Thaddeus Jones wears two hats: State lawmaker and Calumet City alderman.

He also has two political campaign funds.

What do those funds have in common besides ties to Jones?

Both have reported dozens of expenditures – a total of 90 to be exact – at a south suburban Hooter’s, part of a national restaurant chain known for outfitting busty waitresses in tight-fitting tank tops and bright orange short shorts.

In all, Jones’ political committees have spent nearly $8,800 since 2009 at the Hooter’s in Lansing, according to the Illinois State Board of Elections, the state agency that collects data from campaign funds.

Other elected officials and political committees over the years have reported spending money at the chain, which describes itself online as “delightfully tacky” but declined comment for this story.

Recently, House Republican Leader Jim Durkin’s political committee spent a total of $158 last March on two separate occasions at a Hooter’s in Downers Grove.

“I can guarantee you it wasn’t me,” Durkin says. “It’s embarrassing, but I let some staffers who volunteered use my [credit] card. . . . I would hope they would go somewhere a little more wholesome.”

However, no one apparently has spent as much as Jones, a Democratic state representative from the 29th District, which juts south from Chicago’s Roseland neighborhood to the northern tip of Will County.

Jones’ aldermanic campaign committee even reported spending money at Hooter’s on Christmas Eve and New Year’s Eve in 2013, dropping $105.37 and $88.63 respectively, records show.

There’s nothing illegal about spending campaign funds at Hooter’s or any other restaurant, for that matter, so long as the expenditure has a political purpose, according to state campaign finance laws.

Generally, Jones’ committees listed “meals” or “fundraising” as the reasons for the Hooter’s expenditures.

In an email, Jones says, “For six years, local police and fire unions have hosted a football night fundraiser with me. They choose to host the event at Hooters, which allows guests to enjoy food and a drink while watching the game. It is also one of several local restaurants where I have placed carryout orders for my campaign volunteers.”

Calumet City municipal attorney Burt Odelson adds, “Thaddeus likes to support local businesses and this restaurant is located in his [state representative] district.”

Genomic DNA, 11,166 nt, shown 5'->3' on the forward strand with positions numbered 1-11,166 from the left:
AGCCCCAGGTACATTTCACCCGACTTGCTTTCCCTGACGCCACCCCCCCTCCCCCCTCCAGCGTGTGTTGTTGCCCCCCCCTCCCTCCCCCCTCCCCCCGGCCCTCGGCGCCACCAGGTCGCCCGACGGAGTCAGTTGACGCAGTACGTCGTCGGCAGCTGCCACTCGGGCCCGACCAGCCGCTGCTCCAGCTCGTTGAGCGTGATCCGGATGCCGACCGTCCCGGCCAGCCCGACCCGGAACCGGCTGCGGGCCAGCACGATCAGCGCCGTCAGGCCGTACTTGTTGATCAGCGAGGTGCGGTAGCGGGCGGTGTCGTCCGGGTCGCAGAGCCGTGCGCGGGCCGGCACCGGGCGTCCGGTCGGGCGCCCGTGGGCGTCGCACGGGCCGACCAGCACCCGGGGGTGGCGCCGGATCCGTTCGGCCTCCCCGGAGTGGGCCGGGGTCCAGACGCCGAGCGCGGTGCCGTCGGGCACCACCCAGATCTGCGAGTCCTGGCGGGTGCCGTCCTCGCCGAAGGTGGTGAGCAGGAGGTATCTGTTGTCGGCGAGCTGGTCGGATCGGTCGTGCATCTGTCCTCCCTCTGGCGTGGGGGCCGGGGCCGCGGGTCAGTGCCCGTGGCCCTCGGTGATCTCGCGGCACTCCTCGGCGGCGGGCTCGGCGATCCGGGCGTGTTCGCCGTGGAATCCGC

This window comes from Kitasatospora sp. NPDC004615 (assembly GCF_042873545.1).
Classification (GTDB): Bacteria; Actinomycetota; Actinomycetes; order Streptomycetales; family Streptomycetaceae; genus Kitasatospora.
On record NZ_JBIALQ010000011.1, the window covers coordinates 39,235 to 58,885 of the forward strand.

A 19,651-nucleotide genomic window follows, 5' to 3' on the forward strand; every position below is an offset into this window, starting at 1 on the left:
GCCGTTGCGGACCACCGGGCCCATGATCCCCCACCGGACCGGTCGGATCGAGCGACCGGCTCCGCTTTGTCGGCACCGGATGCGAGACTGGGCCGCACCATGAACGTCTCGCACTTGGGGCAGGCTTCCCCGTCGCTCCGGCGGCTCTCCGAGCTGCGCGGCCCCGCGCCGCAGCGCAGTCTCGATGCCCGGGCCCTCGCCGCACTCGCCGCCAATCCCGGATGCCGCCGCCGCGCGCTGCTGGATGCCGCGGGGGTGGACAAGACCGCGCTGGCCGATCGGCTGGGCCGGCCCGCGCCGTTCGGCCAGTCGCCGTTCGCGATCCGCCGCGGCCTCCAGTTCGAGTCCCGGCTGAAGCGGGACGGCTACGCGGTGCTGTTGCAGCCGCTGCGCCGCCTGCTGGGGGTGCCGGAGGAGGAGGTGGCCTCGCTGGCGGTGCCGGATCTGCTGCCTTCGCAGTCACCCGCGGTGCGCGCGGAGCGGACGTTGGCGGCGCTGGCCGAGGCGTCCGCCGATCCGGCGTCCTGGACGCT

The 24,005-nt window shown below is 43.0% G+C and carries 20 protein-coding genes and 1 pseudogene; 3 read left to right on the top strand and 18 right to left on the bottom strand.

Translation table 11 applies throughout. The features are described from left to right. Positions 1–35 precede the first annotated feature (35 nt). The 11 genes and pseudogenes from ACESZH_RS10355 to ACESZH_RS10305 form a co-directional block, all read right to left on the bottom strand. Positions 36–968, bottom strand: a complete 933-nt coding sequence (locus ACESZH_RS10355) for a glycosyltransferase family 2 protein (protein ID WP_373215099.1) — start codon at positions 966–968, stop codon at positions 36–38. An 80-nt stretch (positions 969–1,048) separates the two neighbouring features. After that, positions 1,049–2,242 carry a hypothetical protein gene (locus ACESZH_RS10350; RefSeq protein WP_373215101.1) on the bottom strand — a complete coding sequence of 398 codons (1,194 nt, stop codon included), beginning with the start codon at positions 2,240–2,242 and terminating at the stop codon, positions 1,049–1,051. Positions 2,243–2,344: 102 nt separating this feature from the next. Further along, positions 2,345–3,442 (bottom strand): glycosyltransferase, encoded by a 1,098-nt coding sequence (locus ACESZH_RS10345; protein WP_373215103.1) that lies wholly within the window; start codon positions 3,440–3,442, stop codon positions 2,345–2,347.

This isn’t the first time Jones’ campaign expenditures caught our attention.

Last year we reported that he used campaign money in 2012 to pay for a hotel in Miami where he attended a film festival.

Jones then appeared to receive taxpayer reimbursement for that stay from Calumet City, even though records indicated his campaign fund covered the bill.

Jones has denied he double dipped, but was unwilling or unable to provide records to support his claim.

Disgraced Melrose Figure Out Of Joint

For a time, Vito Scavo double dipped, serving as Melrose Park’s police chief, and running a private security firm – until he was sent to prison in 2010 for forcing local businesses (including the amusement park Kiddieland) to hire his company and staffing it with on-duty cops.

We discovered Scavo, 66, was released from the Duluth federal prison in April, spent about a month in a halfway house and has been on home confinement (apparently in Melrose Park) since late May.

In late October he’s expected to be home free – done with his sentence, though he’ll be on probation for two years beyond that, according to a spokesman for the U.S. Bureau of Prisons, or BOP.

Reached on the telephone, Scavo said he was doing “alright” but didn’t want to comment any further because he’s “still under BOP.”

He then hung up.

Despite the extortion and racketeering conviction, Scavo is certainly no pariah in his hometown.

We reached out to Melrose Park Mayor Ron Serpico, who relayed, “I guess my thought is he got punished and paid his debt to society and he’s entitled to be left alone.”

Serpico said, “I talked to him on the phone, I haven’t seen him. . . . He sounded normal.”

This column – a new regular feature called The Public Eye, appearing on the Chicago Sun-Times’ political portal Early & Often – was written and reported by the Better Government Association’s Andrew Schroedter, Robert Herguth and Patrick Rehkamp. They can be reached at or (312) 821-9035.